As a nurse, you are probably already well aware of what a fantastic career it can be. You get to spend your days helping other people during what is often a very stressful time of their lives, positively impacting your local community, and enjoy good levels of employability and job security. After all, nurses will always be needed!
In addition, nursing is a field in which you can continue to develop and progress throughout your entire career. This opens up all sorts of possibilities for you to carve out a job role that truly suits your passions, talents and personality. If you’ve already achieved your Master’s of Science in Nursing degree (MSN), you might be wondering where to go next. The good news is that your learning and improvement don’t need to stop here.
One route you can take after your MSN is to study for a Post-Master’s certificate. The following article goes into this option in more detail, outlining what these certificates entail and the benefits of taking one. Reading it should hopefully help you to decide whether this pathway is the right choice for you. If you find yourself wanting to enrol on one, there are also some top tips on how to prepare for the experience at the end.
What are Post-Master’s nursing certificates?
Post-Master’s nursing certificates are high level programs created especially for nurses who already hold an MSN degree. They are ideal for people who are hoping to move into a more specialist role or further expand their knowledge in their current area. As such, only those who have successfully completed an MSN can enrol on the courses. There may also be other prerequisites you need to meet in order to be eligible, for instance, having a certain amount of experience or having previously studied specific topics in nursing.
Details like the duration of the program will vary depending on which exact certificate you choose, your mode of study, and the educational institution where you enrol. However, as a rough guide, you can expect a post-MSN certificate to take between six months and three years to complete in full. After successfully finishing your chosen course, you might be required to sit certification exams in order to apply for higher level job roles.
The majority of post-MSN nursing certificates involve a mixture of academic and practical work. You’ll normally take a series of modules that are relevant to the specialization you’ve chosen – most of these will be compulsory, but you might have some freedom to pick from a list of electives to make up your credit requirements. You will also generally be expected to complete a clinical placement and perhaps a larger project on a topic of your choice.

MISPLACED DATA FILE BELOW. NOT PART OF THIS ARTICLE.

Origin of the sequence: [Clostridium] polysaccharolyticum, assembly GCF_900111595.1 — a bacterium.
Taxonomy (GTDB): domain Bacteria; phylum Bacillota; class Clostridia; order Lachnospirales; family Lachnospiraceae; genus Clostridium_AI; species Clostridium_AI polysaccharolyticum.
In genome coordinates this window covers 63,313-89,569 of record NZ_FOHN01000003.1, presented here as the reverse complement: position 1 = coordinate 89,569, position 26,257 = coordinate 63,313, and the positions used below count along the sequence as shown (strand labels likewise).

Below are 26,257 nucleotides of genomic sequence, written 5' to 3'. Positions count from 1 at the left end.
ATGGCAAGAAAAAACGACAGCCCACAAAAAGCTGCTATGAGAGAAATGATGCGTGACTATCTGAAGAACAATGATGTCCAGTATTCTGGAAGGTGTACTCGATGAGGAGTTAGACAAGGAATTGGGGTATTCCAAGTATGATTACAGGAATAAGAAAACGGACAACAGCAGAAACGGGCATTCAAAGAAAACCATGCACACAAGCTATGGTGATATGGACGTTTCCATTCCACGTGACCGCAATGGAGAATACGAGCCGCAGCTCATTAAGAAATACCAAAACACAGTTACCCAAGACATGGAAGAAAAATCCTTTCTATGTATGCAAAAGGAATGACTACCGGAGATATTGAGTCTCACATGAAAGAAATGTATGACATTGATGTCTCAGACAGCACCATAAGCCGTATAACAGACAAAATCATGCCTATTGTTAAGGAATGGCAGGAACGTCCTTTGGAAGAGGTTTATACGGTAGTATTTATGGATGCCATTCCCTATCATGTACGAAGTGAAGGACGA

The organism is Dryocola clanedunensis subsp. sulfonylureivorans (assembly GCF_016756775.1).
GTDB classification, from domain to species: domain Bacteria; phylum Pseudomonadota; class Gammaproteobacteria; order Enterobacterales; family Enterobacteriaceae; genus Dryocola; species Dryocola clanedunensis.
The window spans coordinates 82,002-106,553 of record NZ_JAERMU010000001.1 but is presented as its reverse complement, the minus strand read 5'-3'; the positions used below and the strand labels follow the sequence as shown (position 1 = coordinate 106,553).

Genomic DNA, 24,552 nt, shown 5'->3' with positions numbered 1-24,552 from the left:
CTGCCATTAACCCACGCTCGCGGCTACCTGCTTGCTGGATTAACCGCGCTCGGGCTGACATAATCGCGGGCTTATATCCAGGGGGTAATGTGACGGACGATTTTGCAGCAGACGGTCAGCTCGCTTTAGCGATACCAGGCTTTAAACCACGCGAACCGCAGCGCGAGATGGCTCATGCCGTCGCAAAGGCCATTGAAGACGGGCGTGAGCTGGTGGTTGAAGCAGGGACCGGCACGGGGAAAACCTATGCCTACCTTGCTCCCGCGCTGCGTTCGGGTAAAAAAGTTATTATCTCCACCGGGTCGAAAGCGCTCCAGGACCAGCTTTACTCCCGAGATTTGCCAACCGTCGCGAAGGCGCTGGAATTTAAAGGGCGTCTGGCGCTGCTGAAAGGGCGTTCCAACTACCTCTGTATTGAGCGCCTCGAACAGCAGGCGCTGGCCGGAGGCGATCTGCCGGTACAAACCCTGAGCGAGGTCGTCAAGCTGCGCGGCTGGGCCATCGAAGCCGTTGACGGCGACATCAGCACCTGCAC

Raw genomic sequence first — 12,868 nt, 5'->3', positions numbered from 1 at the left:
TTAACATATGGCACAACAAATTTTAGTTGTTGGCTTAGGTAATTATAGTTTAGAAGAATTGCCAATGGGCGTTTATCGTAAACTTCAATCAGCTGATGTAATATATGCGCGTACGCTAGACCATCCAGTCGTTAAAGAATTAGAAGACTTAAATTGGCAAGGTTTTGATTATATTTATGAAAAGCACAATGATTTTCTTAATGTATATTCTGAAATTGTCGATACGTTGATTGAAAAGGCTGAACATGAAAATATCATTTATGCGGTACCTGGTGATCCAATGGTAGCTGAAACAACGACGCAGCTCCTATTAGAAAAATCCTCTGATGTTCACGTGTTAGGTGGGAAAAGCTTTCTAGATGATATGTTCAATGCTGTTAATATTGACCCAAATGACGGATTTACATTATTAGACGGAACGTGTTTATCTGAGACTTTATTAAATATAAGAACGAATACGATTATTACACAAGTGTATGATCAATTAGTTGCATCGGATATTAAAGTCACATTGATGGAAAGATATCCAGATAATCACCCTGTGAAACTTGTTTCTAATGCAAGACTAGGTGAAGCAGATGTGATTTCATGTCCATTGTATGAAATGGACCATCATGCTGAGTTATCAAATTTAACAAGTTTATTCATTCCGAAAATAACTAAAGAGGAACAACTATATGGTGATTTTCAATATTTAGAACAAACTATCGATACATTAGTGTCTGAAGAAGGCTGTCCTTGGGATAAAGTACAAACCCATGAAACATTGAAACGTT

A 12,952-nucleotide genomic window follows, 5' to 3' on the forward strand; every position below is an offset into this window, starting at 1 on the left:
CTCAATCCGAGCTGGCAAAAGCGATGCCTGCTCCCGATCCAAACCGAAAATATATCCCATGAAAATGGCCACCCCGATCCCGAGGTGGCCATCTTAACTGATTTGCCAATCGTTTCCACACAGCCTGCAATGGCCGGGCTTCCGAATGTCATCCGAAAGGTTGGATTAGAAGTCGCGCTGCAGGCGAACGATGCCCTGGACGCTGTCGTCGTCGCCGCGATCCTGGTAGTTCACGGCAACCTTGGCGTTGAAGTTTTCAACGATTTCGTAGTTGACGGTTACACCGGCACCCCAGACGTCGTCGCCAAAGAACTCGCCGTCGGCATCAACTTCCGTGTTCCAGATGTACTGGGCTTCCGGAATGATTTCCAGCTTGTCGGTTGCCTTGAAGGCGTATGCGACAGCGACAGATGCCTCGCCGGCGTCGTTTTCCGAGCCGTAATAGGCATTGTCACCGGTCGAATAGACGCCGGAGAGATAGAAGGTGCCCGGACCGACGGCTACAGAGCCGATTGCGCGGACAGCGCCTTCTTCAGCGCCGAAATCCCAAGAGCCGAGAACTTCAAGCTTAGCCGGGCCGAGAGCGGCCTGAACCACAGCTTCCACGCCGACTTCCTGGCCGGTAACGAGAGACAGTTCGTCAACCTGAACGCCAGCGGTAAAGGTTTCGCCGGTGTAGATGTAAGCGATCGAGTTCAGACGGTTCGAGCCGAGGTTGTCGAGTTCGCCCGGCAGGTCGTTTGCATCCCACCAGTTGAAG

What fields can you do a post-MSN nursing certificate in?
Nursing is an extremely varied field; therefore, the areas in which you can opt to do this type of certificate are numerous. Having such a range of specialisms available allows you to focus on the part of nursing that interests you the most and you show the most aptitude.
Here’s a quick list of potential options to give you an overview of the sort of fields you can decide to train in:
- Family Nurse Practitioner – This is ideal for those who would like to provide primary healthcare to patients of all ages and with all sorts of health conditions. It covers areas such as disease management, preventative healthcare measures, and health promotion.
- Adult Gerontology – Becoming an adult gerontology acute care nurse practitioner perfectly suits those who wish to care for older adults with a range of acute, chronic and complex conditions in various healthcare settings.
- Pediatric Nurse Practitioner – At the other end of the scale, this is a great choice for those who want to work with children and their families in a variety of healthcare settings.
- Neonatal Nurse Practitioner – This certification qualifies you to work with newborn infants, including those with life-threatening conditions and chronic illnesses. You’ll cover issues such as neonatal resuscitation and supporting new parents during periods of intense stress.